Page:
Lockheed Martin F-16A Falcon Thunderbirds 1/48 Scale Model
Introducing the ready-built CF016TTP Desktop Model. This 1/48 scale model was handmade with precision and accuracy to produce the finest model that will be the centerpiece of your collection for years to come. This model is a perfect gift for pilots and aviation enthusiasts alike. Not too big or too small, this model features a wingspan of 8.5 inches and a length of 13 inches. This model features a very accurate paint scheme with realistic panel lines.
The Thunder Airbirds were the Air Demonstration Squadron of the USAF. The Thunderbirds performed aerobatic formation and solo-flying in specially marked US Jet aircraft.
The Squadron was activated, after six months training in unofficial status on January 1, 1953 as the 3600th Air Demonstration Team based in Arizona. Their debut expedition was flown a week later and began public exhibitions at the 1953 Cheyenne Frontier Days in Cheyenne, Wyoming. By August, the team had flown 26 shows. the first team leader was Major General Dick catledge. the first plane flown by the squadron was the F-84 Thunderjet.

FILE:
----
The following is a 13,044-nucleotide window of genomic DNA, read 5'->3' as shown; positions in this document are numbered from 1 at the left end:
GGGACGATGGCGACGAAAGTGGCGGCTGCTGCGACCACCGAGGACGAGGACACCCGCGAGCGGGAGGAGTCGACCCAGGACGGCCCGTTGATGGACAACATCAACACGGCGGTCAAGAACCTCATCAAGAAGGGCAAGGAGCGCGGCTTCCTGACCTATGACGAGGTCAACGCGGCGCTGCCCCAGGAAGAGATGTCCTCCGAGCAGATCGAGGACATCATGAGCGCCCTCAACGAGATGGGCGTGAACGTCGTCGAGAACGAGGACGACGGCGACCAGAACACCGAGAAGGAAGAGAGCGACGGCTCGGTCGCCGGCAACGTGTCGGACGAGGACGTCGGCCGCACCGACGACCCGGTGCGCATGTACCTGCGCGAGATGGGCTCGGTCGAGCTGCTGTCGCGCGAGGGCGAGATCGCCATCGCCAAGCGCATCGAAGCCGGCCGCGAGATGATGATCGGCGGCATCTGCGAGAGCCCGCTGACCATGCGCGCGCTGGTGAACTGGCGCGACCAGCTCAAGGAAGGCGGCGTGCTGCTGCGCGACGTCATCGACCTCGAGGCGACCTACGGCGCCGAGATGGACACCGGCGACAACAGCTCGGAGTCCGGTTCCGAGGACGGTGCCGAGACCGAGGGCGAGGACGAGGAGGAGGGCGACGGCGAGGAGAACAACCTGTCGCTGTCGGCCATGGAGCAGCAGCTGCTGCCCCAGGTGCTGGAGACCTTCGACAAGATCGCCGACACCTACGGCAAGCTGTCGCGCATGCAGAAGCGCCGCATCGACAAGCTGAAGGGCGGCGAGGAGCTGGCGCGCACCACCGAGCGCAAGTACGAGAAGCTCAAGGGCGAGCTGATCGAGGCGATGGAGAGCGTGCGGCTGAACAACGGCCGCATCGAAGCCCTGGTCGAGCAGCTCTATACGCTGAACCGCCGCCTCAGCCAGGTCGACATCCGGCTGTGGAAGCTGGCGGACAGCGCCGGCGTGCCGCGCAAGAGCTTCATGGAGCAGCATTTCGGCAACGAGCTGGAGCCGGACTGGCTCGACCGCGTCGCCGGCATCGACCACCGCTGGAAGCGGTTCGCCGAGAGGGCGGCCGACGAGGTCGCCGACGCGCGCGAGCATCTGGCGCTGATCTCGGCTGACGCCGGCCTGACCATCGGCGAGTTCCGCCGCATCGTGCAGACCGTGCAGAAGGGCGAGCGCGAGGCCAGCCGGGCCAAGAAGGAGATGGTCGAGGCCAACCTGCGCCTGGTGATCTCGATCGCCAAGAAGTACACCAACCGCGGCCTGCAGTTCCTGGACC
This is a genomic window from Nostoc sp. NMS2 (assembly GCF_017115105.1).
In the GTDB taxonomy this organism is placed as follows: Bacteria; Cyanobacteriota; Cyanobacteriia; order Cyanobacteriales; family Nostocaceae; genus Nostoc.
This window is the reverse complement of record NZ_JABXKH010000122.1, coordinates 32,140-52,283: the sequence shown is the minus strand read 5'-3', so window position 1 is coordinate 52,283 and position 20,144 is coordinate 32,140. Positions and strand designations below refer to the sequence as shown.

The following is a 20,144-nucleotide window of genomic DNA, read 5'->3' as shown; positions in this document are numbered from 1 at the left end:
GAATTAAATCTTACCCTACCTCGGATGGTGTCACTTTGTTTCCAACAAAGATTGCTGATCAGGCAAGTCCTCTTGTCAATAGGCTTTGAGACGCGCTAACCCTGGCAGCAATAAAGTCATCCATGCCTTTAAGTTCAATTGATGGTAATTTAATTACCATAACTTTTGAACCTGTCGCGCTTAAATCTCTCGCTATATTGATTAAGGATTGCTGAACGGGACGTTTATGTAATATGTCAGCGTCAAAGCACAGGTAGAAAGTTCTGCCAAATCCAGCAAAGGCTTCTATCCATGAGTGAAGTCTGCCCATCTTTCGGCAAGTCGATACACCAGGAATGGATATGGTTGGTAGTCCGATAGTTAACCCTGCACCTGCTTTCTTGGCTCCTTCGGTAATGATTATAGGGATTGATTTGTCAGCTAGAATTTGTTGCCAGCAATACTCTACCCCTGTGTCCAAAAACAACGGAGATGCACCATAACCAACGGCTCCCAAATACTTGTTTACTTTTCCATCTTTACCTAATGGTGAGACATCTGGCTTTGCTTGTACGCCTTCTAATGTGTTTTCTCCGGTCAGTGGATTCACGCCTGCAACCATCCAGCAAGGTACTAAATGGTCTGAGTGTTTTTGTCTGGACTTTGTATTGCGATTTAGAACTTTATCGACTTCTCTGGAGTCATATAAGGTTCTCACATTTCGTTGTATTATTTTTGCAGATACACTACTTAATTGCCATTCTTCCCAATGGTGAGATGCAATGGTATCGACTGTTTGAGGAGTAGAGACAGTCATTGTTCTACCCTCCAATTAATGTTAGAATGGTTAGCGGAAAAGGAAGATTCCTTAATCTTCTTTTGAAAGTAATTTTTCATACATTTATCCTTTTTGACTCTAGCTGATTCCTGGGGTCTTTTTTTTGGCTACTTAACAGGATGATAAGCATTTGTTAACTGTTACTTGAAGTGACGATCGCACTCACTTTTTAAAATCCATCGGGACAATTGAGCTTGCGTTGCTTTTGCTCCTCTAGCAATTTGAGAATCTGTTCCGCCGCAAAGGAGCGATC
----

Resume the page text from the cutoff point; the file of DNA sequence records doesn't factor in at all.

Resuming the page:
The next year, the Thunderbirds performed their first overseas show in South America. the squadron's aircraft were changed drastically by the years; In 1995, they changed their aircraft to 84-F Thunderstreak; In 1956, they changed it to F-100 Super Sabre; then the team switched to F-35 Thunderchief after the disbanding of the Skyblazers. The Thunderbirds also faced several disasters and challenges; While practicing the 4 plane diamond loop, four crew members/pilots died and it was due to the pilot's miscalculations.
It was then in 1982, that the team switched to F-16A Fighting Falcon. This transition was already under consideration before the Diamond Crash in January 18, 1982.
The F-16A was initially equipped with the Westinghouse AN/APG-66 pulse dropper radar, Pratt and Whitney F-100-PW-200, rated at 14,670 lbF (106.0 kN) with afterburner. The USAF bought F-16As with delivery completed in March 1985.
The Thunderbirds still continue to fly the F-16 until today.